Hurricane Allen formed on August 1st off the west coast of Africa and became a classic Cape Verde hurricane as it ravaged its way toward the west-northwest on an unwavering track toward the western Gulf of Mexico. The storm passed near the Yucatan Peninsula on August 7th and made landfall on the lower Texas coast north of Brownsville (near Port Mansfield) about midnight on the night of August 9th. The storm continued moving to the west-northwest to near Laredo around 12pm on August 10th, while gradually weakening. Allen was a Category 5 storm 215 miles east-southeast of Brownsville but had weakened to Category 3 at the time of landfall.
From August 9th through 6am on the 10th, nine tornadoes occurred, all in counties close to the coast, and mainly from Corpus Christi southward. Four of those tornadoes produced damage rated F2, with estimates of damage running into the $2 million range. These events were consistent with the landfall of a major hurricane, but I doubt that anyone could have anticipated what would occur later on the next day, August 10th.
An outbreak of tornadoes occurred across south-central Texas during the day on August 10th, including tornadoes in Williamson, Travis, Caldwell, Hays, and Bexar counties. Tornado expert Dr. T.T. Fujita surveyed the damage in and near San Marcos, where a tornado caused extensive damage, including a campground of trailer homes, a nursing home and an apartment complex. He found a damage path that was 6.75 miles long with evidence of multiple vortices and some F3 damage. Another strong tornado (damage rated F2) caused $250 million in damage at the Austin Municipal Airport about the same time. At least 16 of Allen’s 29 tornadoes occurred in Central Texas, in an area that was in both the right-front quadrant (relative to storm motion) and the northeast quadrant (relative to Allen’s position), at a distance of some 135 to 215 miles from the storm center. Several of the tornadoes were long-tracked and strong, producing property damage estimated at well over $250 million. Thirty people were injured, some seriously, but fortunately, there were no deaths.
Examination of upper air data from 12UTC on the morning of the 10th revealed a pronounced dry intrusion that appears to have been entrained into Allen’s circulation from the east and southeast. Best depicted at the 700 mb level (Fig. 3), the intrusion rotated westward over a period of 24–36 hours, producing a very sharp north–south gradient of relative humidity above the Austin–San Antonio area during the daytime of August 10th. The intense midlevel gradient (from very dry in north central Texas to very moist in southern Texas) coincides with the tornado outbreak area. Figures 5a and 5b (below) offer a comparison of the morning and evening soundings at Victoria, TX and clearly reflect the impact of the mid-level dry intrusion.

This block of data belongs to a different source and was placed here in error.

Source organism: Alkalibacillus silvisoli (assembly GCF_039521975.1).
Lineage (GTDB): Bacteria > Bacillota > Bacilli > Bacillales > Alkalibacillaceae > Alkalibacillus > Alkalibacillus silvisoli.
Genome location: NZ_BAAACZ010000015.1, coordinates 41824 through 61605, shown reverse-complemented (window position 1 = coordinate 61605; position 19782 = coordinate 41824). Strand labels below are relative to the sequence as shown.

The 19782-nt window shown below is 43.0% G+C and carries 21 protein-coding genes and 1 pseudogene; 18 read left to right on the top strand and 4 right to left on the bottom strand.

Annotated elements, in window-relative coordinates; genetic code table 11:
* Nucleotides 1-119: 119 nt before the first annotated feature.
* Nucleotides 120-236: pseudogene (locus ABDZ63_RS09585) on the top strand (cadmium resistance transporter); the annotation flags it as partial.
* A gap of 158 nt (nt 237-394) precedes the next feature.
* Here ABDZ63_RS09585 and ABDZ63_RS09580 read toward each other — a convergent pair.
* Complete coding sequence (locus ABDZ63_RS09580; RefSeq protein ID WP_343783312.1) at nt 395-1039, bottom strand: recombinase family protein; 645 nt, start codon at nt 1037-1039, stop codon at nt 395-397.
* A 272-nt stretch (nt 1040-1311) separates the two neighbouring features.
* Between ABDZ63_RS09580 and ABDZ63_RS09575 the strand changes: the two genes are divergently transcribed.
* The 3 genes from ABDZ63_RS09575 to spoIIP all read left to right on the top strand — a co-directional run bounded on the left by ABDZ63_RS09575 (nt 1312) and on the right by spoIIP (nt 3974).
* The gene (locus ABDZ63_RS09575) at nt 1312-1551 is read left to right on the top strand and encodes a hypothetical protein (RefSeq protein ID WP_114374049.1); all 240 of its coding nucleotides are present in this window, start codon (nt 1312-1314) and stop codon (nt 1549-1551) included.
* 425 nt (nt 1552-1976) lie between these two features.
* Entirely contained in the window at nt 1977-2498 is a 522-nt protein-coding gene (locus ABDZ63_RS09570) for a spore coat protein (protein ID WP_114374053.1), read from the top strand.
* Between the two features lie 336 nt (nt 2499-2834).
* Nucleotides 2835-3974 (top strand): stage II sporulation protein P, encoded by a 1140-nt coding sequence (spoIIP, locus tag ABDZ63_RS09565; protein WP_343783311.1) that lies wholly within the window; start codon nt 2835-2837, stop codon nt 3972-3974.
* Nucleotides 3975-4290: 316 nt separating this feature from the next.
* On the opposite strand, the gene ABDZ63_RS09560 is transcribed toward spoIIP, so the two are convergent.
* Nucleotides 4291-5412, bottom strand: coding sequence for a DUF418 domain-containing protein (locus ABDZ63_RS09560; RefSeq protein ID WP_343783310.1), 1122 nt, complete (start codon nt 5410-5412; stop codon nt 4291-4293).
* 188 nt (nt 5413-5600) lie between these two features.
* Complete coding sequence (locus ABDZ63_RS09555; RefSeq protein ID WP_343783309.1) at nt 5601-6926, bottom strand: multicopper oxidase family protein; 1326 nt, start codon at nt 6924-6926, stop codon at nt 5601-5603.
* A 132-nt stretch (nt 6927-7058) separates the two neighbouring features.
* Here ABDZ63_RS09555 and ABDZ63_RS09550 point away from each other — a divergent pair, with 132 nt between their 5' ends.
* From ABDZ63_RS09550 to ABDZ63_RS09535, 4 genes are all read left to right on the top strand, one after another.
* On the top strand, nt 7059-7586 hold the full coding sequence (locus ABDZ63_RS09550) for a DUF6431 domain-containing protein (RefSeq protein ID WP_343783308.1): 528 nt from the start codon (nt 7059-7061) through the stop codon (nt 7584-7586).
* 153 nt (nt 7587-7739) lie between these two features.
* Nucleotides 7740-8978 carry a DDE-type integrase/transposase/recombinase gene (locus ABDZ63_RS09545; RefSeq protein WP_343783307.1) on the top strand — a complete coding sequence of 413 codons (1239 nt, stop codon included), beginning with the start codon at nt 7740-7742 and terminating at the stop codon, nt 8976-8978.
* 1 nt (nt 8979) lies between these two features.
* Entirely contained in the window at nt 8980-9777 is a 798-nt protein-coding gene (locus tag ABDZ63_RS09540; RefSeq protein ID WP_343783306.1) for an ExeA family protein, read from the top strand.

In a research paper that I authored (published in the A.M.S. journal Weather and Forecasting in 2004), I reviewed all tropical cyclones that made landfall in the United States from 1960 to 1999 in which twenty or more tornadoes occurred on the day of, or the day after, the storm’s landfall. Of the thirteen cases in that study, eleven were found to have clear evidence of a mid-level dry intrusion, typically in the right-front quadrant relative to storm motion.
From my research, as well as that of others, it appears that the mid-level drying can substantially alter the thermodynamic structure of the tropical cyclone environment, with substantial enhancement of CAPE and surface-based instability. The drier mid-level air erodes the thick cloud blanket generated by the tropical cyclone, allowing some incoming solar radiation to penetrate into the lower troposphere, creating enhanced instability which leads to stronger updrafts. When that occurs within the peripheral wind field in the right-front quadrant (relative to storm motion) of a tropical cyclone, conditions can become favorable for the development of stronger tornadoes. If you are interested in delving deeper into this area of tornadogenesis, an excellent place to start is an article by Roger Edwards, one of the lead forecasters at the N.W.S. Storm Prediction Center. His article is online in the Electronic Journal of Severe Storm Meteorology (EJSSM), at this link: http://ejssm.org/ojs/index.php/ejssm/article/view/97. Roger worked at the National Hurricane Center before moving to the Storm Prediction Center. He is one of the most knowledgeable people in the field of tornadoes associated with tropical cyclones.
Lon Curtis Bio: Although educated as an attorney, and serving 24 years as a Texas prosecutor, Lon Curtis pursued his passion for weather as a serious avocation before realizing his dream of becoming an on-air meteorologist at KWTX-TV (Waco) in 1997. That opportunity came about, in part, because of his role in storm spotting during a tornado outbreak in May of 1997, including the tornado at Jarrell that killed 27 people. Lon is a member of the American Meteorology Society and the National Weather Association, and holds the AMS Certified Broadcast Meteorologist certification (on inactive status since his retirement from broadcasting in 2011). Lon authored a peer-reviewed research article published in the AMS journal Weather and Forecasting (2004), on mid-level dry air intrusions as a factor in tornado outbreaks associated with landfalling tropical cyclones. Since retiring, he has continued his research interest in severe convective storms, and is building a database of all tornadoes in Texas since 1880 that have caused one or more deaths. He also maintains a personal website on weather conditions and hazards affecting Central Texas.